Alex Fenton

What is an SSL Certificate, and Do I Need One?

August 9, 2017

If you have your own website then you’ll want to make sure you provide the best level of security and confidence for your visitors.

SSL (secure sockets layer) certificates have been around since the 1990s but since then there has been huge growth in the amount of data passed across the internet, including sensitive information.

It is therefore essential that all website owners look to implement an SSL certificate in order to protect themselves, their website visitors, and provide a level of service that internet users will come to expect. Where do you start? Read on to find out more.

What is an SSL Certificate?

SSL, or ‘secure sockets layer’, encrypts information sent between your website and a visitor's web browser. This means it cannot be read by anyone whilst it’s being sent across the internet.

If you don’t have an SSL it’s like sending a postcard. Anyone who can intercept the postcard whilst in transit is able to read it in full.

You will probably have used an SSL without even realising it. If you’ve ever purchased anything online then your payment details will probably have been submitted using an SSL to make sure they are secure. Although this was once more common in e-commerce sites, it’s now more important than ever for all websites to have SSL enabled.

An SSL certificate is usually signified by a little padlock symbol and a "secure connection" message, and looks like this...

So Why Should I Get an SSL?

There are several reasons why an SSL is important.

Security

In order to protect against the increasing number of hacking attempts, having an SSL certificate provides the best protection for sensitive information. This includes contact forms, login areas, other forms, content management system logins, and any other elements of your site that allows someone to submit information.

Trust

All major browsers are now starting to notify people when they are on a non-secure site. This means that your users will start to see alerts warning them the site is not secure. You probably don’t want this as it will give your visitors the impression that they should be wary about trusting the information on your site, and they may even reconsider whether your organisation is reputable or not. You can see why here...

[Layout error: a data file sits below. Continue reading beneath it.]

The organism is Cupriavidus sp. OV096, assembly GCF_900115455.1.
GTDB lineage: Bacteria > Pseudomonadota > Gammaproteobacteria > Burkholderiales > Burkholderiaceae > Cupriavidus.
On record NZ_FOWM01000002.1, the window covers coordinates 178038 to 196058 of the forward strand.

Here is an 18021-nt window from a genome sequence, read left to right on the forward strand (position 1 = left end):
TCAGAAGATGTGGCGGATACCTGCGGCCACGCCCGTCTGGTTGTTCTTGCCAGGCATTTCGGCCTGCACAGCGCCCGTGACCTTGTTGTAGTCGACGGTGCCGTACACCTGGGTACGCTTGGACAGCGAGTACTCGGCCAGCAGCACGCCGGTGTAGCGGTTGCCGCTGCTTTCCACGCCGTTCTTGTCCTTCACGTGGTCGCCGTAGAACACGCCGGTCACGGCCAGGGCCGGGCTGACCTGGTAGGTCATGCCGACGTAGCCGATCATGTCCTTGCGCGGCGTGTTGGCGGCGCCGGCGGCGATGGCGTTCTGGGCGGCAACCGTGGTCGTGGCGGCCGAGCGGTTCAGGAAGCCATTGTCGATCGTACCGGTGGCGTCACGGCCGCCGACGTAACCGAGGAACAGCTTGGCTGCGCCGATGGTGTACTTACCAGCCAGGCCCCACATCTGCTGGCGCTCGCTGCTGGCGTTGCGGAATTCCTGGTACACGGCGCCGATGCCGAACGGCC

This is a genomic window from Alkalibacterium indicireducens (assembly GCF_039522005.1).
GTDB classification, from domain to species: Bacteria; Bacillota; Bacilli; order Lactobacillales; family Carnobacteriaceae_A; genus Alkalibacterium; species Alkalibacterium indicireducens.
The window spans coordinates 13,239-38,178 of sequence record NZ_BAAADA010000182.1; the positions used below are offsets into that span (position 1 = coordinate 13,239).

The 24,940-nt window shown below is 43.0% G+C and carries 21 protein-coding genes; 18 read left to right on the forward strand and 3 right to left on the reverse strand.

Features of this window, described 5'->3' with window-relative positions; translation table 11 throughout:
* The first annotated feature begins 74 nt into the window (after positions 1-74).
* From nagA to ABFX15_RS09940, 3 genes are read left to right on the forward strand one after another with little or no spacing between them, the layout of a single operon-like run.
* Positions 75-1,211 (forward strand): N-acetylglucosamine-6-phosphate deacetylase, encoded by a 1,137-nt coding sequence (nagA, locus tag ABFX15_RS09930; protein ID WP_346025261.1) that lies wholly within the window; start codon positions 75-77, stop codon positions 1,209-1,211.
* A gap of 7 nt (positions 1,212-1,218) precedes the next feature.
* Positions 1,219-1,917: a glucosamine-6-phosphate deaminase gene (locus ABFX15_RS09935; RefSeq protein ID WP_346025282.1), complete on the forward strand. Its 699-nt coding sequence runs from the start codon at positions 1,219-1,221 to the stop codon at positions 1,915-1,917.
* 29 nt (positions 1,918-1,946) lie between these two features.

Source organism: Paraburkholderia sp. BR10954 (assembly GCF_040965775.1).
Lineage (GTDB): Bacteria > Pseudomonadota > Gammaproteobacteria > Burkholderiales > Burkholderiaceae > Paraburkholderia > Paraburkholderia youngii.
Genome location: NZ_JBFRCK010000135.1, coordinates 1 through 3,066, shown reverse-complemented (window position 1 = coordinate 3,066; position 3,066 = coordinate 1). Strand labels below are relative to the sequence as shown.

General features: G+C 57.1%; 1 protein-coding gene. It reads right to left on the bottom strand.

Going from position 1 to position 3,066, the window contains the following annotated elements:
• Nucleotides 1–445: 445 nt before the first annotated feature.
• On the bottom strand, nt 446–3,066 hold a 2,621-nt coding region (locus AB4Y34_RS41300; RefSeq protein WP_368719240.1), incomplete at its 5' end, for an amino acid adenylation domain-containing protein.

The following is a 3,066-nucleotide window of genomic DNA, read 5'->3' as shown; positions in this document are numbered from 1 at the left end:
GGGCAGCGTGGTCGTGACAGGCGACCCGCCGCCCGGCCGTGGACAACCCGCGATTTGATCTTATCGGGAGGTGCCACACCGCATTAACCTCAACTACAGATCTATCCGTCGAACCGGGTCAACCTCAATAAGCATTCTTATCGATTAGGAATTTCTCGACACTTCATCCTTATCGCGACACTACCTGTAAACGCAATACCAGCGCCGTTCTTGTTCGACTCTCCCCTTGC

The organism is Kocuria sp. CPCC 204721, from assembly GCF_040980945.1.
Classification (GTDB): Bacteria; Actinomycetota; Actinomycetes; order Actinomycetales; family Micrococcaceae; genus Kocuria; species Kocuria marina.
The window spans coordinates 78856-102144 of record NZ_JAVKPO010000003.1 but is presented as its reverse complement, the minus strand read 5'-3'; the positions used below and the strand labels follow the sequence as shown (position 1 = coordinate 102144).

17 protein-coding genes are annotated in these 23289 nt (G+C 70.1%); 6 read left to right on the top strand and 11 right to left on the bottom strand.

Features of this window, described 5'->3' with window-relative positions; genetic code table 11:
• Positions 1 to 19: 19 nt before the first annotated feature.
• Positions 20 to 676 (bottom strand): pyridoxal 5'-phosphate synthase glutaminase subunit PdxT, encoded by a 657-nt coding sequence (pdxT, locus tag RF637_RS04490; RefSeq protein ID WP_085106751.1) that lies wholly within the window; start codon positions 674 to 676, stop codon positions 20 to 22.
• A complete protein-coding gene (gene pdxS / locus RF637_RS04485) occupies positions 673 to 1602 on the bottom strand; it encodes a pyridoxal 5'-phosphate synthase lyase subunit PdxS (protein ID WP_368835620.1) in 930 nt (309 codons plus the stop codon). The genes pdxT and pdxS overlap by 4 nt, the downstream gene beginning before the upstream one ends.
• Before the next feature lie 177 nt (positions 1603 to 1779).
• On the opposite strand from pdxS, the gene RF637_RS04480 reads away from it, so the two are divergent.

SEO

Google prefers secure sites so having an SSL certificate in place may provide a small help for your search engine rankings. It’s not a huge factor in search engine rankings but if you are level-pegging with one of your competitors, having an SSL might give you the edge.

How Do I Know if My Site Has an SSL?

Most web browsers display a padlock next to the address bar when you're viewing a site that has an SSL certificate. This gives visitors confidence that the connection is secure. Web addresses of sites with an SSL normally start with 'https://', instead of 'http://' (as shown in the images above).

How Do I Get One?

Installing an SSL certificate is actually a fairly straightforward process. There are, however, some technical details to be aware of so you are best to contact your web developer or hosting provider for assistance.

An interesting fact in favour of our point that all sites should look toward getting an SSL certificate, is a recent GlobalSign development:

GlobalSign recently did a study showing 84% of users would abandon a purchase if data was sent over an insecure connection. Customer mistrust is growing with the number of online threats and phishing attacks year after year. Security is no longer a nice to have. It's a necessity in today's digital economy.

You can see the results from the survey itself here.

Here at NB, we include SSL certificates with all new websites we develop. For any of our clients who don’t yet have an SSL in place, please get in touch and we can provide you with more information.

August 9, 2017

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